The Marriage Gap Presents a Real Cost
If current trends hold, within a few years, less than half the U.S. adult population will be married. This precipitous decline isn’t just a social problem. It’s also an economic problem.
Specifically, it’s an income-inequality and economic-mobility problem. The steadily dropping marriage rate both contributes to income inequality and further entrenches it.
A different arm of Pew, its Economic Mobility Project, found that among children who started in the bottom third of income, only one-fourth of those with divorced parents moved up to the middle or top third as adults. By comparison, half of children with continuously married parents — and, somewhat surprisingly, 42 percent of those born to unmarried mothers — moved up the income ladder as adults.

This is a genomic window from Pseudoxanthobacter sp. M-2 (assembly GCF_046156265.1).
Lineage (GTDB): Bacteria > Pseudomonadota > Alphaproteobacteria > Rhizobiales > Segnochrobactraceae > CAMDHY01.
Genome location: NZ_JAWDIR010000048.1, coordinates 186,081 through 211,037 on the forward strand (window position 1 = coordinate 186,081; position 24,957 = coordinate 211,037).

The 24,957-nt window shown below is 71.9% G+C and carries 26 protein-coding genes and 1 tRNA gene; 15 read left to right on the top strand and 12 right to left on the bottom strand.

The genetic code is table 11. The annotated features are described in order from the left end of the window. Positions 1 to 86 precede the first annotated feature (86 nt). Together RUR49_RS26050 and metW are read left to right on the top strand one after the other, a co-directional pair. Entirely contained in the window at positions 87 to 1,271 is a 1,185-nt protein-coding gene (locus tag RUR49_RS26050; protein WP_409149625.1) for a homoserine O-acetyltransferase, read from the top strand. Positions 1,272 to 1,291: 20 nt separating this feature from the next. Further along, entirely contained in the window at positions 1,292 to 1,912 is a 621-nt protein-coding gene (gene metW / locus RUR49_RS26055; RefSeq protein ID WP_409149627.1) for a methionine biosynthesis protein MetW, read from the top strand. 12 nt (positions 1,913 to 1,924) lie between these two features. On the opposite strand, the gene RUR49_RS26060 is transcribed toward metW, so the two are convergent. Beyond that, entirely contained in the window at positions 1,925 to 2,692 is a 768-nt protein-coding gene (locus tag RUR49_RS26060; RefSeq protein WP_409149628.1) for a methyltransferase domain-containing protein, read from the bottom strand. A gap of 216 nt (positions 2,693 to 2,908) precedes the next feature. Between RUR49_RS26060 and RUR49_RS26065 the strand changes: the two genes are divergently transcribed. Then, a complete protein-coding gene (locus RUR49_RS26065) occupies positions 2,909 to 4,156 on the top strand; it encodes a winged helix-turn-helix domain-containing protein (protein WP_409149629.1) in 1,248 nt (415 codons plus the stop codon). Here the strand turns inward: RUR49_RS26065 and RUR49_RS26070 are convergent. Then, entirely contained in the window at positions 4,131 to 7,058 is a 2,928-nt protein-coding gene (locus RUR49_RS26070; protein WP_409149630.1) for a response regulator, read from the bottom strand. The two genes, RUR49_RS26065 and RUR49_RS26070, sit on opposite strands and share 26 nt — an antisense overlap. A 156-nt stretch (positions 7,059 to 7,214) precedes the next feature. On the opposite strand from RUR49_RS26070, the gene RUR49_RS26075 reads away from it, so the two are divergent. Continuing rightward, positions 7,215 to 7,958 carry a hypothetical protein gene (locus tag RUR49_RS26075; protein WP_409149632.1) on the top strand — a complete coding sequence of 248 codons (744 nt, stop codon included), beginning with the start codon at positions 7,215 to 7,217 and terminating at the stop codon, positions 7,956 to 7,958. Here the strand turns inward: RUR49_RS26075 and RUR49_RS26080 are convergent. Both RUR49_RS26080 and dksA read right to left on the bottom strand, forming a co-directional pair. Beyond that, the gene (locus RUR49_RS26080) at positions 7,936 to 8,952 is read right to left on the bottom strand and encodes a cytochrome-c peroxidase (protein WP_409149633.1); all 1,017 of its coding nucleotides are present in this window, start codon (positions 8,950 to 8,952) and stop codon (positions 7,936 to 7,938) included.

Read the full article at washingtonpost.com.
- Economic Mobility Project